WEDNESDAY, Jan. 4, 2012 (HealthDay News) -- Remember those tall, shiny, metal, sliding boards? They seemed dauntingly steep, but you took the plunge and whizzed downward. Next, you tackled the monkey bars, climbing higher and higher and hanging by your knees at the pinnacle.
Playgrounds are a lot different for today's preschoolers. Low sliding boards, safer plastic climbers and fence-protected platforms are meant to prevent injury. But a preliminary study suggests an unintended result: unenthused, less active kids.
Platforms lead to nowhere, climbers are short and slides are slow. The equipment is easily mastered and kids soon lose interest, daycare providers told researchers in a series of focus groups.
And with increasingly sedentary kids and a worsening childhood obesity epidemic, the study authors said it's time to start balancing safety concerns with the need for vigorous, stimulating play.
Led by Dr. Kristen Copeland, an assistant professor of pediatrics at Cincinnati Children's Hospital Medical Center, the study involved 49 local daycare providers, many highly experienced, at 34 child-care centers. These included inner city, suburban, Head Start and Montessori, church-affiliated, YMCA, worksite- or university-affiliated and corporate/for-profit facilities. Focus groups took place between August 2006 and June 2007.
In the study, appearing online Jan. 4 and in the February issue of Pediatrics, providers described barriers to healthy exercise: state licensing codes and financial constraints that restrict equipment choices, injury concerns and pressures to put class learning above playtime, whether coming from parents or local kindergarten-readiness initiatives.
"We were surprised to hear that parents -- both low-income and upper-income -- were focusing on traditional 'academics' (letters, numbers, colors) instead of outdoor play, even for children as young as 3 years old," Copeland said. "Children learn on the playground -- they learn about nature, weather and the seasons, motion, concepts of distance and speed, and cause and effect. They learn how to negotiate and talk with their peers. And they learn fundamental gross motor skills, like how to throw and catch a ball, and how to skip."
And it's also a case of sluggish bodies make sluggish minds. "Research has shown that children can concentrate and learn better after brief periods of vigorous activity," Copeland noted.
Angela Mickalide, director of research and programs for Safe Kids Worldwide, called the new study "thought-provoking," but said it lacked epidemiologic information on injuries that do occur from playground equipment. "A kid with a traumatic brain injury or fracture is going to be even less active," she noted.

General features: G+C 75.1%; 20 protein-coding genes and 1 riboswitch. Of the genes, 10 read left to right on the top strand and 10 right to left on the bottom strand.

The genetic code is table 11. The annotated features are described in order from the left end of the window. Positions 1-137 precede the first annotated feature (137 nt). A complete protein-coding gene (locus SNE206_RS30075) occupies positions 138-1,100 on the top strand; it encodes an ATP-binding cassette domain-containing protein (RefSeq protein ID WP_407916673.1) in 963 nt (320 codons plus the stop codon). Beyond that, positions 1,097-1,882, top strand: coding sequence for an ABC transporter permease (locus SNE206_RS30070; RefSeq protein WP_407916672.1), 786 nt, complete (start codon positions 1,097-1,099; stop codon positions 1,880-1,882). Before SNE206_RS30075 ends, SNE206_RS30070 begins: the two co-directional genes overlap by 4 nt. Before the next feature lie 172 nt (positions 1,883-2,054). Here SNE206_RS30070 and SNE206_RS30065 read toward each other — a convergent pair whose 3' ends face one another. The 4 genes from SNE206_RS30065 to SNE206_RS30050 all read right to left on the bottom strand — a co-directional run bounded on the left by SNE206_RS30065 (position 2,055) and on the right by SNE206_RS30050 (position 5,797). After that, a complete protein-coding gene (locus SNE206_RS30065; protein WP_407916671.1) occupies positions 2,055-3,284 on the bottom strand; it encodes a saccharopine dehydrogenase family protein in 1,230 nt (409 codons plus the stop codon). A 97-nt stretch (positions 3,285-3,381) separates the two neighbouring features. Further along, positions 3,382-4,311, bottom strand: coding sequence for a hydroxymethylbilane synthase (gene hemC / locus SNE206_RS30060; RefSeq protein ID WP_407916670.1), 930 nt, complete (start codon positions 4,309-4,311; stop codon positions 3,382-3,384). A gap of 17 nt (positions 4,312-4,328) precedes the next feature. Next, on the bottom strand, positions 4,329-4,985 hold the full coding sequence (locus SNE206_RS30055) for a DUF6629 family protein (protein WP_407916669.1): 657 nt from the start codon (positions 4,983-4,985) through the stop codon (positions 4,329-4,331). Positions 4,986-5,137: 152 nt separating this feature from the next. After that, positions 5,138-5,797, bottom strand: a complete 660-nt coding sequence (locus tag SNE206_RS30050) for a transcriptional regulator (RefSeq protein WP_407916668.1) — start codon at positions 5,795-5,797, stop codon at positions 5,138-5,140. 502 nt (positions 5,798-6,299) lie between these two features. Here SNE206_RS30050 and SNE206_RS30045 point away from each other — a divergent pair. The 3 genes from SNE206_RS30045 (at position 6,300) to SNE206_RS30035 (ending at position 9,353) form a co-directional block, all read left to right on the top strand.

Nearly 220,000 kids aged 14 and under were treated in emergency departments for playground-equipment injuries in 2009, according to a Safe Kids fact sheet. And in children aged 4 and under, most traumatic brain injuries happen on the playground.
Mickalide said that among the most dangerous for young children are "old playgrounds with slides at inclines greater than 45 degrees, climbers that are 8 or 10 feet off the ground, and monkey bars much higher than kids should be on, but without a soft surface underneath."
Safety measures like decreasing equipment height and using protective surfaces like shredded rubber and wood chips in "fall zones" have markedly reduced injury risk, as have state laws requiring conformance to safety guidelines, according to Safe Kids.
It's not always equipment design at issue. Other factors can include "inappropriate behavior on the playground," Mickalide said. "Not playing on soft surfaces. Allowing kids to play on equipment meant for older children. Playing on equipment that gets too hot, or is splintered or damaged. Kids who aren't actively supervised."
When it comes to equipment, less is often more, both experts agreed, and children can get as much out of doing jumping jacks or tossing a ball. "Running and playing games are both healthy and fun," Copeland said.
The National Program for Playground Safety offers tips for parents as well as standards for playground equipment.
SOURCES: Kristen Copeland, M.D., FAAP, assistant professor, pediatrics, and director, primary care fellowship in child and adolescent health, division of general and community pediatrics, Cincinnati Children's Hospital Medical Center; Angela Mickalide, Ph.D., MCHES, director, research and programs, Safe Kids Worldwide, Washington, D.C.; February 2012 Pediatrics
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